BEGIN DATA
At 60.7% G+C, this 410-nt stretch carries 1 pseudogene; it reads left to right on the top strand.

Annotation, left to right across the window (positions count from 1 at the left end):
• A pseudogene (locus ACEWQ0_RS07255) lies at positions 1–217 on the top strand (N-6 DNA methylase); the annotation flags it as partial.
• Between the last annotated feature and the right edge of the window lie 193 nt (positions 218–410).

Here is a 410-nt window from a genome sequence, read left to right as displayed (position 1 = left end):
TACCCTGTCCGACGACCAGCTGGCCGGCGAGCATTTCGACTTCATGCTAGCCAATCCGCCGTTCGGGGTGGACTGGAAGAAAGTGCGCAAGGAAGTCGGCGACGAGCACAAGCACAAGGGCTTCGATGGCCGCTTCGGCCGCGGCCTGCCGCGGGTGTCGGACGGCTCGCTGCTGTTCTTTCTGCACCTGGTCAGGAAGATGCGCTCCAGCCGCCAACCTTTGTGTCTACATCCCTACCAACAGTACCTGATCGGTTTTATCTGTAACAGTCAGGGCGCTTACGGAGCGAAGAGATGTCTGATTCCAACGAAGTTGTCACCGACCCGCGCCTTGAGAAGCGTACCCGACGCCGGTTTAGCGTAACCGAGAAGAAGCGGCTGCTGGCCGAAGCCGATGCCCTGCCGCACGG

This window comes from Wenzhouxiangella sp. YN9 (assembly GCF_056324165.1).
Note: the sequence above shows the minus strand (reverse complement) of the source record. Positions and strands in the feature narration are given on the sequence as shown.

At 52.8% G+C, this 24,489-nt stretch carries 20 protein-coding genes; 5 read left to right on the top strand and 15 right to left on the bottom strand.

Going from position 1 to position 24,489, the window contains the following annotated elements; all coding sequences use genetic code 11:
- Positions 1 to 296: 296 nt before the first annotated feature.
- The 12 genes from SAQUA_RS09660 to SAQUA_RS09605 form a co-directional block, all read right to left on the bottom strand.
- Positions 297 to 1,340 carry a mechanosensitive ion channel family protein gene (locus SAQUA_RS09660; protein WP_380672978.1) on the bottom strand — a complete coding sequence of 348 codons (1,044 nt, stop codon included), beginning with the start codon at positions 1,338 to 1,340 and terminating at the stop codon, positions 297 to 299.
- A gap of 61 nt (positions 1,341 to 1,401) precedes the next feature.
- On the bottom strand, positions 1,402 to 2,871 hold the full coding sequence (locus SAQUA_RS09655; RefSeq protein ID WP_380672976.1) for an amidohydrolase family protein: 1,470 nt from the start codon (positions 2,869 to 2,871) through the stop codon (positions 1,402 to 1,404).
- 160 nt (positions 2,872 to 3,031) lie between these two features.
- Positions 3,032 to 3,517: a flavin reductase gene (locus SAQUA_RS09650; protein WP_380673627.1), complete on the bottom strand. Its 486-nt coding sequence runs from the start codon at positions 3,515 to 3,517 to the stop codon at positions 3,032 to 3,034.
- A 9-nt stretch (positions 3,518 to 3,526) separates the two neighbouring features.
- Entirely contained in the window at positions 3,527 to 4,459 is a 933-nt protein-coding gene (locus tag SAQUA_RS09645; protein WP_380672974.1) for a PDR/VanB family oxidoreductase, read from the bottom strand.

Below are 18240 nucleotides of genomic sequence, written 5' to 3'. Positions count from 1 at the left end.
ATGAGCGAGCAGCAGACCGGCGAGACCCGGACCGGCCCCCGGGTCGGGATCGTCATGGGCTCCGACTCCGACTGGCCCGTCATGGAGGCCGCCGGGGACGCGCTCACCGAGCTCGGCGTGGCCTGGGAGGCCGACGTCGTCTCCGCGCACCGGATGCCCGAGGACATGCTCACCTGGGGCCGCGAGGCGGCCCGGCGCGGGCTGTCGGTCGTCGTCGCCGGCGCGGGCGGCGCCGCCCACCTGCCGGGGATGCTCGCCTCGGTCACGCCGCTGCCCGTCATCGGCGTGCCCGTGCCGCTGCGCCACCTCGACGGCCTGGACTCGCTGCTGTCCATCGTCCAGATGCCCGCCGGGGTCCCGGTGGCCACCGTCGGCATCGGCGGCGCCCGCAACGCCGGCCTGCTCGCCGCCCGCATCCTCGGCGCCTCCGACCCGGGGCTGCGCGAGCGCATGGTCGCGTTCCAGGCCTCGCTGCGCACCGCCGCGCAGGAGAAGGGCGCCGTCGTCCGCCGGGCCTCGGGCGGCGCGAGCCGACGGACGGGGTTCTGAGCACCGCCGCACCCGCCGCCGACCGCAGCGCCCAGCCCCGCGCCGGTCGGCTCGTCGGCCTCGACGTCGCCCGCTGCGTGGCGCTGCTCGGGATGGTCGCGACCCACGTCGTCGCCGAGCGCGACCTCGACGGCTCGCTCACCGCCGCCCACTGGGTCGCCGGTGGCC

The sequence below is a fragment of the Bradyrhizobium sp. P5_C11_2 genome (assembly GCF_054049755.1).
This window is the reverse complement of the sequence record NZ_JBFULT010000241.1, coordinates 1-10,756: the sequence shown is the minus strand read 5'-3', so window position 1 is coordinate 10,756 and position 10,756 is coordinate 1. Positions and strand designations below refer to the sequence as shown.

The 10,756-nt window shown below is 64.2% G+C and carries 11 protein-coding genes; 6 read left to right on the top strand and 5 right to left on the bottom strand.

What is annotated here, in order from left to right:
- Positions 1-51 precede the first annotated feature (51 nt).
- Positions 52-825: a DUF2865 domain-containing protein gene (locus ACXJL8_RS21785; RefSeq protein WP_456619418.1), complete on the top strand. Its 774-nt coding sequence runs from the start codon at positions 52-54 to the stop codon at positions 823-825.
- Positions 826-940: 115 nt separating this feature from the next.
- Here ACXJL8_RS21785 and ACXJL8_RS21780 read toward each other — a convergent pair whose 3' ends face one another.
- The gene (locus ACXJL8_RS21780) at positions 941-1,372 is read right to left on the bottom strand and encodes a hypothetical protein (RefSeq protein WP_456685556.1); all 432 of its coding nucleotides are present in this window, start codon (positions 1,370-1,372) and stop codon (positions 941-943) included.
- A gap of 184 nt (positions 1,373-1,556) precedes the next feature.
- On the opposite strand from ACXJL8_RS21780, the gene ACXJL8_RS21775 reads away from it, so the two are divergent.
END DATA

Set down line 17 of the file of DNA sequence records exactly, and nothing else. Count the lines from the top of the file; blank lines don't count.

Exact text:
- Positions 3,032 to 3,517: a flavin reductase gene (locus SAQUA_RS09650; protein WP_380673627.1), complete on the bottom strand. Its 486-nt coding sequence runs from the start codon at positions 3,515 to 3,517 to the stop codon at positions 3,032 to 3,034.